To avoid burnout, here are some tips to taking back control of your financial, physical, and emotional health, so you can better help your loved ones.

Stay organized

As a sandwich generation caregiver, you are being pulled in numerous directions.

Take some time to sit and write out all your responsibilities so you can begin to craft appropriate solutions.

Write out the tasks you can handle and the tasks you need help with.

Consider creating a care plan draft so you understand your course of action in case Mom or Dad’s needs change beyond what you are capable of handling.

Once you understand your limits, you then can ask for help.

Ask for help

It can be difficult to ask for help as a caregiver, but if you fully understand your capabilities, it can be easier to have clear, direct requests for those around you.

Consider hosting a family meeting and divvying out responsibilities. This can include grocery trips, prescription pickups, appointments, meal planning, and visits.

If you have an adult child at home, ask how you can help them find employment and provide tips to get them back on their feet.

Seek additional support

If you’re struggling financially or with maintaining a full-time job, consider what types of local resources or job benefits you can take advantage of.

Speak with your employer about your situation, and whether you have the option to create a more flexible work schedule. You also may be able to take some time off work using family medical leave (FMLA) to get things situated at home.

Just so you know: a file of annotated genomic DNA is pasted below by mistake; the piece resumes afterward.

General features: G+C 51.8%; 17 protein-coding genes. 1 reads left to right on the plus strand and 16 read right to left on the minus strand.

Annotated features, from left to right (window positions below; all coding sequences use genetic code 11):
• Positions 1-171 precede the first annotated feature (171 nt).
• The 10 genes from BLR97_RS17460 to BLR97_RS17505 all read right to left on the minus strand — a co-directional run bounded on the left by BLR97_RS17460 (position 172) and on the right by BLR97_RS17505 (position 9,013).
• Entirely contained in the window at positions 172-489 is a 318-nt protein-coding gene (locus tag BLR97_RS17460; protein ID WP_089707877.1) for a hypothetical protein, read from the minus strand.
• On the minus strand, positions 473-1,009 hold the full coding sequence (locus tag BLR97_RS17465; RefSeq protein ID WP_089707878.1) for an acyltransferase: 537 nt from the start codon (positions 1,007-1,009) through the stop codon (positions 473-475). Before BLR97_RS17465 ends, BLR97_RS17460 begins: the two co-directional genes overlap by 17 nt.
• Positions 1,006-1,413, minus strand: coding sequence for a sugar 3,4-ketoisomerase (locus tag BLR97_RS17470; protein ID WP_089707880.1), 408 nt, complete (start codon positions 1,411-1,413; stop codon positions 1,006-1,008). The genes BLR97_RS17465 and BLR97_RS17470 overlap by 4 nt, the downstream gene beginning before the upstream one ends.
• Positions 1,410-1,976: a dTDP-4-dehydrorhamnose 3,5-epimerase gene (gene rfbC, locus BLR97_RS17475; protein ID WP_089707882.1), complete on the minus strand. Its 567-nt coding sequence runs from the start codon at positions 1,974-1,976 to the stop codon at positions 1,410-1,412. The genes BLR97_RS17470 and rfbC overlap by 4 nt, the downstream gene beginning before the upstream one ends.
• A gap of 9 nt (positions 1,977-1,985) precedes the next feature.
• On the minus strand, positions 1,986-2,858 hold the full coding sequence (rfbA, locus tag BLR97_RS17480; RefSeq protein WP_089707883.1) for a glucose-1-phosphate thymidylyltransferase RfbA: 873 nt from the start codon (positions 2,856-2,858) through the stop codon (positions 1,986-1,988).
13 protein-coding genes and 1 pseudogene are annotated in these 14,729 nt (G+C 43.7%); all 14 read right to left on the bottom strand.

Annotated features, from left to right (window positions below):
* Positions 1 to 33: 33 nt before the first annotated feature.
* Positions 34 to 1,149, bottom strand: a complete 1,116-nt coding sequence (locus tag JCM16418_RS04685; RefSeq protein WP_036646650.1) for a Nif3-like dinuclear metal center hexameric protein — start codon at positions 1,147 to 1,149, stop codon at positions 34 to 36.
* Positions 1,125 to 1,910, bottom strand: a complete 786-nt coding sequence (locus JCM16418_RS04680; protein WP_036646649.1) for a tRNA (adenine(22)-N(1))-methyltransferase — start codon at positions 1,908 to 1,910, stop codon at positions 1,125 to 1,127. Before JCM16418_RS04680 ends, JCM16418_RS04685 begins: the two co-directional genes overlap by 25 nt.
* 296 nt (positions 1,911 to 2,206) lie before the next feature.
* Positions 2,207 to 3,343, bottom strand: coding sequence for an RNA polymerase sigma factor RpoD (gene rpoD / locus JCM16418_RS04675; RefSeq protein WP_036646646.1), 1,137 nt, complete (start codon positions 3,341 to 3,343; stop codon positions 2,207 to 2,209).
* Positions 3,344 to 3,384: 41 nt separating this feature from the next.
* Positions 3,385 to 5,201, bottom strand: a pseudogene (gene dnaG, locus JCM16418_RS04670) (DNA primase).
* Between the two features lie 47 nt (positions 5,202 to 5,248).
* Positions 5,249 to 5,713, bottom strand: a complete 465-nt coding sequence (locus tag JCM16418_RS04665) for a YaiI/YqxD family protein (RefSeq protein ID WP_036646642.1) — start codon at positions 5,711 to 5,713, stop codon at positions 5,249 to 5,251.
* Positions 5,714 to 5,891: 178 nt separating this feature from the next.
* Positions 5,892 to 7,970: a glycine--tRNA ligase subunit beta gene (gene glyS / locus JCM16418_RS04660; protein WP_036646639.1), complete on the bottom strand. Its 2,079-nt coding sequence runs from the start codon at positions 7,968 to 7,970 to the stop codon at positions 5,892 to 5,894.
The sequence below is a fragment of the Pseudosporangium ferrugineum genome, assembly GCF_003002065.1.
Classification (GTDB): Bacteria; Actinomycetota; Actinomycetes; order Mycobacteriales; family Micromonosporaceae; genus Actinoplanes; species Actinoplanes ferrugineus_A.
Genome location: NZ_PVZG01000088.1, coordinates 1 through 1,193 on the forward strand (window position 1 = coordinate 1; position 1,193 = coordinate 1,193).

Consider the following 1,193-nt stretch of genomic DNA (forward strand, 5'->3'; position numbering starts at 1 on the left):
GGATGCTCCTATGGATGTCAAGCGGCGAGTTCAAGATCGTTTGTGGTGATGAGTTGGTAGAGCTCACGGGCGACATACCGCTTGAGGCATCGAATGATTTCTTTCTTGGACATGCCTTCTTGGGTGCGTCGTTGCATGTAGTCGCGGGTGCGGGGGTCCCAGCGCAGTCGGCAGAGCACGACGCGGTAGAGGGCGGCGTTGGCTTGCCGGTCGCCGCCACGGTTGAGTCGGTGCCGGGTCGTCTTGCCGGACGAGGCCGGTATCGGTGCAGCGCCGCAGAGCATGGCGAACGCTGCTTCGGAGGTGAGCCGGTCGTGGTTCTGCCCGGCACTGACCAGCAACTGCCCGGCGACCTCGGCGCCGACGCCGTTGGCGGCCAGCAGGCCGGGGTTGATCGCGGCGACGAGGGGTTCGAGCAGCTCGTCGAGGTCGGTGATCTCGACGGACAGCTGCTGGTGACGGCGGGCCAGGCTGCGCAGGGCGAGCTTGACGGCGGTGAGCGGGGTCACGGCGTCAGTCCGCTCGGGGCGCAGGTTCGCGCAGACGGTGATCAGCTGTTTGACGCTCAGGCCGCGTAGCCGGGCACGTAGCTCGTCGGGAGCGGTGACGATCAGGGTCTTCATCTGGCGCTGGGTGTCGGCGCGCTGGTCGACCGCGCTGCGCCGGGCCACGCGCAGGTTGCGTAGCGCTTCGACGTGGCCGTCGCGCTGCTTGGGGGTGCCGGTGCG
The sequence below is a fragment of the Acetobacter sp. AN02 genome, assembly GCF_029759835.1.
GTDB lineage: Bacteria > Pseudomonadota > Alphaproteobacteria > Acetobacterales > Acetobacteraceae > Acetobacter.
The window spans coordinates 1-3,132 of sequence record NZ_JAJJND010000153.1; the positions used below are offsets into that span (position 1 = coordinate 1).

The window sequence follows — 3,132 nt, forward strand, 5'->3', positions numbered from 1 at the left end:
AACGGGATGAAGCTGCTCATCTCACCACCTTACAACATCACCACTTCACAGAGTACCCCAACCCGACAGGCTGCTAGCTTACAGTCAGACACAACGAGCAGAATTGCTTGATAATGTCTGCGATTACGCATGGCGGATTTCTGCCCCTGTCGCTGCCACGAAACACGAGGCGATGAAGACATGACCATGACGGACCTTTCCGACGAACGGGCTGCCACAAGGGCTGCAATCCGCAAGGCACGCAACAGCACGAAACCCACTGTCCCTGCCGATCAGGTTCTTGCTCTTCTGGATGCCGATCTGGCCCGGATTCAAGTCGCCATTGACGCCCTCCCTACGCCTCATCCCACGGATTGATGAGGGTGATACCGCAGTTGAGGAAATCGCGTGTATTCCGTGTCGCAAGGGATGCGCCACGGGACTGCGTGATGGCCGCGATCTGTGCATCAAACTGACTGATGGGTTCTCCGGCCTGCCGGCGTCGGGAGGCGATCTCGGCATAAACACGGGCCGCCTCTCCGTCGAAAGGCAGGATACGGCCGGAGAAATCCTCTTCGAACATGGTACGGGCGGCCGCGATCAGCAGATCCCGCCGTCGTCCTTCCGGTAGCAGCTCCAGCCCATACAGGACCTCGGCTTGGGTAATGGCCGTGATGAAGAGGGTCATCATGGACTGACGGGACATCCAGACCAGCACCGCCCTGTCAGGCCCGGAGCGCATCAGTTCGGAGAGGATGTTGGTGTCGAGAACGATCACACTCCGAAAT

Discuss your financial situation openly with your family to understand all options available to you. Your parents may be able to use government or veterans aid, and your adult child may have some financial suggestions as well.

Also consider searching for local senior resources or programs that can help cover costs.

It may be helpful to seek out a caregiver support group, as well, to gain access to valuable resources and support from others who understand your situation.

Take care of yourself

The most important tip to avoid caregiver burnout is to take care of yourself. 

Tune in and follow us on Instagram for our caregiver wellness tips and sign up for our mailing list to receive new resources and self-care tips!

While making a plan and asking for help are part of caring for yourself, there are small ways you can incorporate self care into every day.

The self-care basics include:

  • Eating regular, nourishing snacks and meals
  • Exercising: taking walks, riding a bike, practicing yoga, etc.
  • Getting enough rest
  • Calling or meeting up with a friend
  • Practicing a hobby
  • Journaling
  • Working with a therapist

Caring for yourself will help you be the best version of yourself, and make the right choices for you and your family.

The Kensington White Plains supports caregivers and families

Part of your care plan for your aging parents may include an assisted living community. 

Caregiving can often become too much for a family member, either financially, physically, or emotionally.

When this happens, it’s important to find a loving, caring community that encourages its residents to thrive at every stage.

The Kensington White Plains is an enhanced assisted living and memory care community.

Our “enhanced” care means we are able to provide a full spectrum of clinical support, including high acuity care.

We also provide:

Call our team today to tell us about your loved one’s unique needs and preferences, and to hear about all the services and types of care we can provide.

At The Kensington, we Promise to love and care for your family as we do our own. We can’t wait to show you Our Promise in action.